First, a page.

A number of school districts are making use of a tree claim and an adjoining school yard in this way in Barnes County, North Dakota.


Camping out is an experience that every girl and every boy should have. It is one of the movements that is coming in through a number of new organizations and through a new appreciation of its value. The Y.M.C.A., the Y.W.C.A., the Boy Scouts, the Camp Fire Girls, the settlements, the institutional churches, and a number of private schools now either have a permanent camp or else camp out in different places each year. In nearly every case the campers are city boys and girls. They have to pay their railroad fares from and to the city and purchase all of the equipment and provisions that are needed. The boys and girls in the country have a peculiar advantage in regard to camping. There is usually a place not far away to which they can drive in two or three hours' time. All of the implements that are necessary in order to make a camp and establish themselves are at hand. If tents are available, the cost of a week's camping out need not be any greater than a week at home.

Country girls need the experience as much or more than city girls. There have been long aeons of human history in which our ancestors have gathered around the camp fire at night, when they have led lives by the streams and in the forest. The brain has been developed through such experiences, and it responds to them as it can to no others. There are certain sides of our nature that will be undeveloped if we have not had the camp fire for our teacher. The experience that softens the heart and kindles friendship and the imagination is no less educative than the knowledge that instructs the head. Camping intensifies friendship, and friendship furnishes the motive and the reward of the most of our efforts.

It doubles our strength for achievement. t gives us most of the joy of life. t is the riches of the spirit and quite as worthy of effort as wealth or learning. A group that have camped out together for a week will be better friends for the rest of their lives. Camping tends especially to bring up the memory of pioneer days. It is a valuable experience for one who has always slept in the house merely to sleep in a tent. The new surroundings call up new thoughts and rouse one to new possibilities. The girl who has never been away from home is apt to be very dependent. Camping is one of the best ways in the world to teach self-reliance. Country life tends to be tame and monotonous, altogether too much so for high-spirited young people. Camping brings in a touch of romance and adventure such as rural life once had, but which it has largely lost.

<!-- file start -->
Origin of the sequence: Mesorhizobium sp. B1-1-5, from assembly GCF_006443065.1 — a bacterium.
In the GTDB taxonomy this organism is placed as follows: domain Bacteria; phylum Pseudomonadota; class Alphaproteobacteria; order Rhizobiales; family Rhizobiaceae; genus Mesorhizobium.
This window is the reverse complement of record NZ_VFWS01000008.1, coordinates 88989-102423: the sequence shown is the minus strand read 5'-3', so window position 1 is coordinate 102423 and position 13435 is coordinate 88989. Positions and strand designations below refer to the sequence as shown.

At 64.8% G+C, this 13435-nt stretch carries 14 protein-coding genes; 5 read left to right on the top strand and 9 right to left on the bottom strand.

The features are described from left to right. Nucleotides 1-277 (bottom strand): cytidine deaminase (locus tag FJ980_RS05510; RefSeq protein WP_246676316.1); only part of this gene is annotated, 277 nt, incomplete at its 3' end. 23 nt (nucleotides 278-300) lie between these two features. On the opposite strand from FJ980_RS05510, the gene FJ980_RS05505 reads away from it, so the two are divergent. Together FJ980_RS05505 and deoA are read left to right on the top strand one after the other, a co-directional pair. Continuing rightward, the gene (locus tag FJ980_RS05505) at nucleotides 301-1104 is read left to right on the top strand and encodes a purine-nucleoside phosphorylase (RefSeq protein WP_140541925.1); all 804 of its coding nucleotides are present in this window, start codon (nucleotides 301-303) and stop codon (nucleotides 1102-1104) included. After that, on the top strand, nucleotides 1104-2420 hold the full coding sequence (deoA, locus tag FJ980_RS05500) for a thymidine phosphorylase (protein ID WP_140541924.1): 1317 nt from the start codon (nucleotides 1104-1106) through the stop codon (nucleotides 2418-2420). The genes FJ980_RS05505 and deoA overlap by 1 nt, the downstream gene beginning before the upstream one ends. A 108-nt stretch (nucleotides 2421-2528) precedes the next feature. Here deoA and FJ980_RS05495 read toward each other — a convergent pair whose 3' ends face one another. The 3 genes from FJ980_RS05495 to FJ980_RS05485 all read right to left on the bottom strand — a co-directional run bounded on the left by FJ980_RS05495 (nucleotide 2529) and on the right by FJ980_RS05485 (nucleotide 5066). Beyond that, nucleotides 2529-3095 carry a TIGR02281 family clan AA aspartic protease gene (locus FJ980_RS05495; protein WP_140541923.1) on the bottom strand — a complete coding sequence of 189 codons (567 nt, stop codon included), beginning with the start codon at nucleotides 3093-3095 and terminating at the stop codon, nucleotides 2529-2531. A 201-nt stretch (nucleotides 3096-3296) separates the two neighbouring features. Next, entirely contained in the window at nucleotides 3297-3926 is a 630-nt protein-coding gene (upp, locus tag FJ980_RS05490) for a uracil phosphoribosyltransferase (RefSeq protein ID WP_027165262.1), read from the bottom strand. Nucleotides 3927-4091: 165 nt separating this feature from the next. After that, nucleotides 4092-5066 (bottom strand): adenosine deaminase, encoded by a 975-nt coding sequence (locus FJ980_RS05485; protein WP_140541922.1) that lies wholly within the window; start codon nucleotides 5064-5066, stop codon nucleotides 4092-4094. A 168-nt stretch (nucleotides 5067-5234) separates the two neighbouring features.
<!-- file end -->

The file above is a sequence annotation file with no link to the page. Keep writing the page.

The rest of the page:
Perhaps the farm wife needs a vacation more than any other person in the country, yet thus far she has never had one. It is difficult for her to get the time, and the expense of summer resorts seems prohibitive to a class who are accustomed to very meager expenditures in money. So far as the farm wife ever has a vacation it is almost invariably in the form of a visit to a relative. A vacation is usually thought to be impossible for her. t is impossible, if she thinks it is ; but most impossibilities lie in the imagination. There are times when it would be difficult for her to get away, and there are also times after the corn is planted in the spring, after the wheat is harvested, and toward the end of August when farm work is not very pressing and when it would be quite possible to leave the house in the care of an older daughter or a hired girl or a neighbor, and for the most of the family to go off for a vacation of a week or two. If the farm wife has camped out as a girl, this will be apt to appeal to her. t will not be a life without work, but the work need not be strenuous, and there is the change of scene and the out-of-door life. A mere change of scene often suffices to dispel our worries.

Extensive equipment is not needed. The simpler the furnishings of a tent the more comfortable everybody always is. Every farm home ought to own a tent, as it serves as a playhouse for the children and aids in many of their dramatic games. t gives an opportunity for the boys at least to sleep out during the warmer parts of the year, and there are almost limitless possibilities in the way of camping, hunting, fishing, picnicking, and inexpensive travel if one has a tent that are scarcely possible without one. A tent is a real safeguard against tuberculosis and a developer of courage, hardihood, and imagination. Besides tents, the camping party will need bedding, cooking utensils, matches, an ax, a toilet set, a change of clothes, hammocks, and a few books and games for rainy days. For the sake of courage and peace of mind it will be well to have a gun or two also, and a big dog to guard the camp against mischief and prowlers. Guns will also be useful for target practice, and a dog is often an advantage, as some one may get lost.